Bolton’s lawyer contends his book does not contain classified material and asks White House for expedited review so he can testify if called
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What is John Bolton trying to achieve?
Political investigations reporters Tom Hamburger and Rosalind S. Helderman explain what John Bolton hopes to achieve by offering evidence in the Senate trial. (Zach Purser Brown/The Washington Post)
Josh Dawsey and
Jan. 30, 2020 at 1:35 a.m. GMT+1
An attorney for John Bolton has pushed back against the White House’s assessment that his book manuscript contains classified material and asked for an expedited review of a chapter about Ukraine in case the former national security adviser is called to testify in the Senate impeachment trial.
The Jan. 24 email to the White House from Bolton’s lawyer, Charles Cooper, was in response to a letter from the National Security Council a day earlier warning that the manuscript contained “significant amounts” of classified material that could not be disclosed publicly.
“We do not believe that any of that information could reasonably be considered classified,” Cooper responded, according to a copy of the email he released Wednesday.
He added that Bolton is “preparing” for the possibility he could be called to testify in the ongoing Senate trial, writing that it was “imperative that we have the results of your review of that chapter as soon as possible.”
Former national security adviser John Bolton is preparing to testify in the Senate impeachment trial if called, his attorney said. (Joshua Roberts/Reuters)
Cooper said in a statement Wednesday that he has not received a response to his “urgent request.”
The previously private exchange signals the likelihood of a protracted dispute over the contents of Bolton’s book and whether he could testify about his knowledge of President Trump’s activities related to Ukraine.
Revelations about the contents of his manuscript have intensified the debate on Capitol Hill about whether to call witnesses for the Senate trial. Trump has attacked his former adviser, tweeting Wednesday that Bolton wrote “a nasty & untrue book.”
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The communication between Cooper and the White House occurred last week, just a few days before the New York Times published details from his manuscript, including Bolton’s claim that Trump told him in August that he was tying Ukrainian investigations of his political opponent to continuing foreign aid to that country.
The allegation is at the center of the impeachment trial unfolding on Capitol Hill — and has provoked the president’s wrath.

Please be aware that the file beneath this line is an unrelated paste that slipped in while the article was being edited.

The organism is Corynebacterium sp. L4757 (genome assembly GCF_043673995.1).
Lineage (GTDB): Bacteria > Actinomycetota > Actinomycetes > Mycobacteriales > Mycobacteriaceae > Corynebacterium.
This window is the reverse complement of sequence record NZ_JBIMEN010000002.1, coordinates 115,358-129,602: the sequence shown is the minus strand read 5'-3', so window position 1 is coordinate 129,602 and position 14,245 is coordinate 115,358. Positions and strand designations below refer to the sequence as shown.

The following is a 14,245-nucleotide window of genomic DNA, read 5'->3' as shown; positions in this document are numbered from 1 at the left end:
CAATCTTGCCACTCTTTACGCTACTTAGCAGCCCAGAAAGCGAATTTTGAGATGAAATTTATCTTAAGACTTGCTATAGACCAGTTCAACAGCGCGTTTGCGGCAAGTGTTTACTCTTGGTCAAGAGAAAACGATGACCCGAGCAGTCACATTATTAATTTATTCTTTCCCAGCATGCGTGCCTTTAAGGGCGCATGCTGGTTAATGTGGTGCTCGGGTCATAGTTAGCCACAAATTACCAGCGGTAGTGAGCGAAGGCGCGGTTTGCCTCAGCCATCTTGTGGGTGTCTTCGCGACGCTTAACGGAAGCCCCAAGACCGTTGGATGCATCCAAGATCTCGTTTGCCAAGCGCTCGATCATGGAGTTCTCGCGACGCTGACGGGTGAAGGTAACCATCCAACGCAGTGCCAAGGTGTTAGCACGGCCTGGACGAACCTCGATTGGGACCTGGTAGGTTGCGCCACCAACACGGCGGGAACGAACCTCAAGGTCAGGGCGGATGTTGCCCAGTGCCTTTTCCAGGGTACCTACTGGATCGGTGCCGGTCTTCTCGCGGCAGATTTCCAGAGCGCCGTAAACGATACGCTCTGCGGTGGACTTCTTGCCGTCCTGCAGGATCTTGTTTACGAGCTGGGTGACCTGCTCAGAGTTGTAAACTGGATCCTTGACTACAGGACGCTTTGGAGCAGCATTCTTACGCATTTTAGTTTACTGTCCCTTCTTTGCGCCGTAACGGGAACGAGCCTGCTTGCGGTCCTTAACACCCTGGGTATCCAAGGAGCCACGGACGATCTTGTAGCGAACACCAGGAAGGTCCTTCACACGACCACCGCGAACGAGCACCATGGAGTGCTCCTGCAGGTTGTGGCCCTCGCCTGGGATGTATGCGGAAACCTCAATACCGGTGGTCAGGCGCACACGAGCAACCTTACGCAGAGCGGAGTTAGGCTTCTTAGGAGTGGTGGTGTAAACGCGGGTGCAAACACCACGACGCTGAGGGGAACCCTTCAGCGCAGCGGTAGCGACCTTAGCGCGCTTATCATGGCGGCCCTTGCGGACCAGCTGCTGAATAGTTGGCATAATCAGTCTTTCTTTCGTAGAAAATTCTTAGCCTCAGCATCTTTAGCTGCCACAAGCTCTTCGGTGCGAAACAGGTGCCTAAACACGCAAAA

“Why didn’t John Bolton complain about this ‘nonsense’ a long time ago, when he was very publicly terminated,” Trump tweeted after returning from a raucous campaign rally in New Jersey on Tuesday. “He said, not that it matters, NOTHING!”
Bolton, who said he had resigned last September, even as Trump said he was fired, had clashed with the president on a range of issues during his 17-month tenure, including North Korea, Venezuela and Iran. He left office on Sept. 10, the day before frozen aid to Ukraine was released by the White House.
As the Senate impeachment trial turned to lawmaker questions to the House managers and Trump’s legal team Wednesday, Minority Leader Charles E. Schumer (D-N.Y.) addressed Bolton’s possible testimony in the first question, asking the managers if there was “any way to render a verdict in this case” without hearing from Bolton and other senior White House officials.
The dispute over classified information in Bolton’s account suggests there may be considerable hurdles to overcome before Bolton testifies or publishes his account.
In a Jan. 23 letter to Cooper, the White House official responsible for vetting manuscripts said Bolton’s book contained classified material, including some considered top secret.
The letter, written by Ellen J. Knight, the security council’s senior director for records, access and information security management, said Bolton would be breaking his nondisclosure agreement with the U.S. government if he published the book without deleting the classified material.
In her letter, Knight said her office would work with Bolton to “revise the manuscript” so he can “tell his story in a manner that protects U.S. national security.”
The letter indicates that Knight and Cooper had also spoken on the telephone the day before.
“The manuscript may not be published or otherwise disclosed without the deletion of this classified information,” she wrote.
Cooper had submitted the manuscript to the National Security Council for vetting on Dec. 30. In his letter accompanying the draft, addressed to Knight, he said that his client believed that no classified information was discussed.
“Ambassador Bolton has carefully sought to avoid any discussion in the manuscript of . . . classified information, and we accordingly do not believe that prepublication review is required,” Cooper wrote. “We are nonetheless submitting this manuscript out of an abundance of caution.”
A person familiar with the discussions, who spoke on the condition of anonymity because of the sensitivity of the dispute, said Bolton’s team expects a lengthy fight over the issue.
Legal experts said the White House might also challenge Bolton’s account — in a book or elsewhere — as a violation of executive privilege.
A number of White House officials, including Counsel Pat Cipollone, top national security lawyer John Eisenberg and acting chief of staff Mick Mulvaney, have not seen the manuscript, according to White House aides.